In this installment of Sh*it DC landlords can’t do, we answer the question of whether D.C. landlords can refuse to accept Housing Choice Vouchers (Section 8)? Hint: you fu*kin can’t.
In D.C., as is the case in about 40 other jurisdictions (including states, counties and cities) there is a law prohibiting “source of income” discrimination in housing. Basically, that means you cannot refuse to rent to a tenant because their money comes from a subsidy, aid organization, or their mommy.
It’s not the Section 8 tenants that suck, it’s DCHA
If you’ve ever had a Section 8 Tenant you know what an administrative pain-in-the-ass it is. The problem with vouchers is more often with the Housing Authority than the tenant. Dealing with that bureaucratic cluster fu*k is comparable to a February seatless bicycle ride down a DC street.
Section 8 landlords have to endure program requirements such as an onerous “lease up” process, repetitive inspections and annual recertifications to name a few. The burdens might be tolerable if you actually get your rent money. But, Agency payments are far from guaranteed and getting paid is a constant battle.
Real World Example: A few years ago, a client of mine rented out his condo unit, in a good building, to a wonderful woman who had a voucher. His relationship with his tenant was positive, but the Agency unleashed a special kind of hell on him.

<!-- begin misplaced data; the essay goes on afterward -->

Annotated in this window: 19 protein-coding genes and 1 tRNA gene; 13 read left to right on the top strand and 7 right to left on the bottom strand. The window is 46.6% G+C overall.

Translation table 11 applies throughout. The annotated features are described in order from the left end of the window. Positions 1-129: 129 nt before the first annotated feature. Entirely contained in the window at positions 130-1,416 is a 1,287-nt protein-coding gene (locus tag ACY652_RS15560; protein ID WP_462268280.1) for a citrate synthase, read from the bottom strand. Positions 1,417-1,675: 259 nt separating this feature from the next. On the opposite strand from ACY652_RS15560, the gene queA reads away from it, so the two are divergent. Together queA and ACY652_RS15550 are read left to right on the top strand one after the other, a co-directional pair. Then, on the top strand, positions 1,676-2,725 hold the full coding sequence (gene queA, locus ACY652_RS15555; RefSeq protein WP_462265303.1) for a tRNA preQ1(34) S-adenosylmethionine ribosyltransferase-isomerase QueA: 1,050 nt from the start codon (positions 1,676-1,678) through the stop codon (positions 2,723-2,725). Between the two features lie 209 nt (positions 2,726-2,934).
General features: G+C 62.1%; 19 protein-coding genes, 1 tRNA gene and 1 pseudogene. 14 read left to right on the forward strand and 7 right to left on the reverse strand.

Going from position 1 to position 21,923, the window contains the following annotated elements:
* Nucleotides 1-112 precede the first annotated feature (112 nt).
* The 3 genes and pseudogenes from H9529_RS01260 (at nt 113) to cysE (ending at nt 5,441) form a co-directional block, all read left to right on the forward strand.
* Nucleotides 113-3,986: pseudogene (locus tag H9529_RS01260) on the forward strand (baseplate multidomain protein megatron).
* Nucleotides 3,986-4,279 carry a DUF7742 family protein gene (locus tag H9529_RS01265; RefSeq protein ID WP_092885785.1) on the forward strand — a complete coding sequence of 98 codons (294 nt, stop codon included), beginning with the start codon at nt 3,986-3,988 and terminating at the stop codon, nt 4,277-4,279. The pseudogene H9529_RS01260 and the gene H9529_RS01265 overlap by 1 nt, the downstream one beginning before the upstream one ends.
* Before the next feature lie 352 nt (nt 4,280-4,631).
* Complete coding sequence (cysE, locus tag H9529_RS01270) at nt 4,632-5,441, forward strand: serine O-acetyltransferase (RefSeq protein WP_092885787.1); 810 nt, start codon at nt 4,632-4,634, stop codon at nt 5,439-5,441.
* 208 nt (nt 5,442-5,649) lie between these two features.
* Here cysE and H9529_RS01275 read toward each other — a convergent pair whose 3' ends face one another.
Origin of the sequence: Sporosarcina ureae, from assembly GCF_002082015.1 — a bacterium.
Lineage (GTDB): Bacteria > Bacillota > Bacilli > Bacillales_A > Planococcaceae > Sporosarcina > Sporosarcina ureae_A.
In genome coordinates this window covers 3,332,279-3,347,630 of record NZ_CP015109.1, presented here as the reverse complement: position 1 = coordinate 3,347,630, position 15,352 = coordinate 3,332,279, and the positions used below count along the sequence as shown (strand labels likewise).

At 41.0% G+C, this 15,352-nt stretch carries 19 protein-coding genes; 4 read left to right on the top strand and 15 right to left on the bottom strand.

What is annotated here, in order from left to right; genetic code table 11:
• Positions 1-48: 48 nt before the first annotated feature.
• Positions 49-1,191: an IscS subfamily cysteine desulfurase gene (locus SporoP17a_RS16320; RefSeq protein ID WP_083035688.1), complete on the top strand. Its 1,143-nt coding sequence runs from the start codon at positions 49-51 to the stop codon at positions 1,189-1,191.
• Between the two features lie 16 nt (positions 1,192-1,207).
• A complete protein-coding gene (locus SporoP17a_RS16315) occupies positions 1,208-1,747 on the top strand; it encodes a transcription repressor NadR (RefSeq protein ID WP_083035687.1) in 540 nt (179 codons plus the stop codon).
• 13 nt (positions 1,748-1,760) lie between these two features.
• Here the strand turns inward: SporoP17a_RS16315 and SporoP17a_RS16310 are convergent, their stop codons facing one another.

They withheld his payments because there was peeling paint on the exterior of the building facing an alley, nowhere near the tenants’ unit. My client, who only owned one unit, could not do anything about it and the condo had no interest in addressing this “problem.” So what was my client to do? Simple answer: not get paid. For a small landlord an issue like this can be financially disastrous.
Administrative burden is probably not a good enough reason to refuse vouchers.
I say “probably” because there has not been a reported case in D.C. in which the court has addressed whether the “DCHA sucks” defense can shield you from source of income discrimination claims.
However, in NJ, which also has a law prohibiting “source of income” discrimination, the courts have outright rejected the administrative burden argument. See Franklin Tower One v. NM, 157 NJ 602, 621, 725 A.2d 1104 (NJ 1999)
Other arguments, like: the D.C. Law forces landlords to participate in what is supposed to be a voluntary federal program, have fallen flat. See Bourbrau v. Jonathan Woodner Co. 549 F.Supp2d 78 (D.D.C. 2008)
Additionally, the D.C. Office of Human Rights has published guidance for landlords, on the do’s and don’ts of declining a Section 8 tenant. I don’t want to spoil the surprise, but, they’re all “dont’s”.
Smart landlords make renting decisions on a case-by-case basis.
D.C. has one of the most comprehensive human rights laws in the country. You cannot categorically refuse to rent to ugly people (personal appearance), Republicans (political affiliation), and college students (matriculation) to name a few. Having a “general policy” about renting to any “types” of persons puts you at risk for a problem with the Human Rights Office. If you think you think that DCHA sucks, dealing with Human fu*king Rights is a nightmare.